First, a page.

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Oil and Natural Gas in Conflict South and Central America


Articles and Documents

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Could Oil Exploration of the Falklands Lead to a Renewal of Hostilities? (February 23, 2010)

The British company Desire Petroleum has started drilling for oil in waters claimed by both Britain and Argentina, 100 miles north of the Falkland Islands. Desire Petroleum's actions have reignited tension between Britain and Argentina, with Argentinean Foreign Minister Jorge Taiona set to meet with UN Secretary General Ban-Ki Moon to demand international action. Geographical surveys have determined that the Falkland Islands are rich in natural gas reserves, while the headline estimate for oil is huge. (The Independent)


Chevron's Lobbying Campaign Backfires (November 16, 2009)

Texaco -which was purchased by Chevron in 2001 - is accused of having dumped billions of gallons of toxic waste in Ecuador's Amazon rain forest from 1964 to 1990, leaving behind an environmental and public health disaster. Facing a potential $27 billion pollution judgment in Ecuador, Chevron has been carrying an aggressive lobbying and public relations campaign to prevent the ruling, casting itself as the victim of a corrupt Ecuadorian political system. But because of Chevron's shady tactics - from secretly taped videos to pseudo-news report - the campaign has often backfired. (Politico)

After 16 years, Ecuador Oil Pollution Case Only Grows Murkier (October 13, 2009)

A 1993 lawsuit against Chevron claims that Texaco ( now merged into Chevron) dumped more than 19 billion gallons of toxic wastewaters into the Ecuadorian rivers and was responsible for  spilling 16.8 million gallons of crude oil into the forest. An independent environmental expert told the court Chevron should pay Ecuador between $7 and $16 in damages.  Chevron fought the litigation and the case was sent to Ecuador to be re- filed. Sixteen years later the case continues.The court struggles to sort through claims of espionage, bribery, and manipulation of evidence. Nonetheless one fact is clear: the pollution and degradation of the Ecuadorian landscape. (The New York Times)


Oil Fuels Suriname-Guyana Border Clash (July 5, 2005)

Once a "relatively worthless realm of farmers and poor fisherman," the contested region between Guyana and Suriname has fallen victim to a complex legal battle over oil. These neighboring South American countries now "share a host of social problems intensified by the risks and promises of oil wealth and by the avaricious focus of international corporations jockeying for control," says CorpWatch. Regardless of who gets drilling rights, "oil has seldom benefited the local population," and the unwillingness to compromise - along with delays over court rulings - will stunt the countries' growth and development.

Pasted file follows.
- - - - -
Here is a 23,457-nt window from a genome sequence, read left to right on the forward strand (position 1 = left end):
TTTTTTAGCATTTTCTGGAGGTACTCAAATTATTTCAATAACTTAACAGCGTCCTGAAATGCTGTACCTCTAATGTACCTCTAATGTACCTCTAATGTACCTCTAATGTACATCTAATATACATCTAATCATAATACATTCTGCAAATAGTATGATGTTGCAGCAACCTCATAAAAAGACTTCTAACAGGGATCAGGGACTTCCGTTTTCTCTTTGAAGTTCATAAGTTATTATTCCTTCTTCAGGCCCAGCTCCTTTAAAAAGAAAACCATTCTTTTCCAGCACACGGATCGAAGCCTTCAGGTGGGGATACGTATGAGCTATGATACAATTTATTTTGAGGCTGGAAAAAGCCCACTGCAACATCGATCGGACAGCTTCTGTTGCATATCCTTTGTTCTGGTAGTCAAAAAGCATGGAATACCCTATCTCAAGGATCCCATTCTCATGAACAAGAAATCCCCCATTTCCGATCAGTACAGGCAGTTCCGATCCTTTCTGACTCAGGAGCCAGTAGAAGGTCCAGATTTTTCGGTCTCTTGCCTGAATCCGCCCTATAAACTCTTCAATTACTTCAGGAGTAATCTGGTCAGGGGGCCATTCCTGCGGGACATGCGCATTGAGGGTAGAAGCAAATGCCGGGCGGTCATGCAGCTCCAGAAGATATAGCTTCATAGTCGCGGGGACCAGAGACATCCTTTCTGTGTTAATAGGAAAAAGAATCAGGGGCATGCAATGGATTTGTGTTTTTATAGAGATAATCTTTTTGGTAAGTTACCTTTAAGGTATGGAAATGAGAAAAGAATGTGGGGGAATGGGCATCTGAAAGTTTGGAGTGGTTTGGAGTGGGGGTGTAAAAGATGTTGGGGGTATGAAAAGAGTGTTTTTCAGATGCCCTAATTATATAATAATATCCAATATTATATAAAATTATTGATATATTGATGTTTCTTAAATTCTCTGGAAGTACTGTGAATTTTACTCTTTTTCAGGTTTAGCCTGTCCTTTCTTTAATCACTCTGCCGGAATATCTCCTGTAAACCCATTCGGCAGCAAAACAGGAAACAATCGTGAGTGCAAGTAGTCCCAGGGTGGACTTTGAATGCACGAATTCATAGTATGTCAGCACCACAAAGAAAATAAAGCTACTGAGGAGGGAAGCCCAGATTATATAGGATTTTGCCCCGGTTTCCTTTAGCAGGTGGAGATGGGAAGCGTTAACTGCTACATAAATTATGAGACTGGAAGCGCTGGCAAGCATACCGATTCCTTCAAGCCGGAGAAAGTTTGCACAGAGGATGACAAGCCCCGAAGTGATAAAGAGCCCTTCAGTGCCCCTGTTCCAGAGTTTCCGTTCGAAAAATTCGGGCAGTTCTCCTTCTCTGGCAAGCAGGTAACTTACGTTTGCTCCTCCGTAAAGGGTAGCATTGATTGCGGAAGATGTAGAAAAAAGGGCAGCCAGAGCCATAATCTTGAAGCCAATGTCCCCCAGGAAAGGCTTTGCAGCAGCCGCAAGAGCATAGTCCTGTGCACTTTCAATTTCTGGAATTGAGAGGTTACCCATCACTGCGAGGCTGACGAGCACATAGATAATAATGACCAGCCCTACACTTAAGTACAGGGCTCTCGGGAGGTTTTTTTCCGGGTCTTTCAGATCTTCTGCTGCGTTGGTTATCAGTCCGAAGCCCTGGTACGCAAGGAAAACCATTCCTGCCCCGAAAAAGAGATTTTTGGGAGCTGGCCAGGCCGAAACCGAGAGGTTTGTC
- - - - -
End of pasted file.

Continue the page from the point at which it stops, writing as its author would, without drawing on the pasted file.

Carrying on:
Bolivia's Referendum About More Than Gas (August 30, 2004)

This article points to the tensions underlying a July referendum endorsing the development of Bolivia's gas reserves. At play are issues of "democracy, race, regionalism, and free-market reforms." The majority Indian population has doubts that they will see the benefits of development, especially after the free-market policies of the 1990s. Bolivia faces the challenge of creating "workable laws, acceptable both to domestic constituencies and foreign investors." (Foreign Policy in Focus)

Colombia's Oil Pipeline Is Paid for in Blood and Dollars (August 20, 2004)

Colombian President Alvaro Uribe has designated the conflict-ridden Arauca region a "special security zone." Both the US government and Occidental Petroleum Corp. have contributed funds to army forces there. However, when "the army, directly or through its collaboration with paramilitary groups, targets health workers, trade unionists, teachers, journalists and human rights defenders and forcibly displaces indigenous and peasant communities who lived near the pipeline," many wonder whose security is at stake. (Guardian)



Seeking Balance: Growth vs. Culture in Amazon (December 10, 2003)

Ecuador's oil reserves may produce 850,000 barrels per day if the Ecuadorian government and oil companies have their way. But indigenous communities near the reserves worry about the environmental impact and wonder if their impoverished villages will see any oil revenue. (New York Times)

Ecuador: Texaco Leaves Trail of Destruction (November 30, 2003)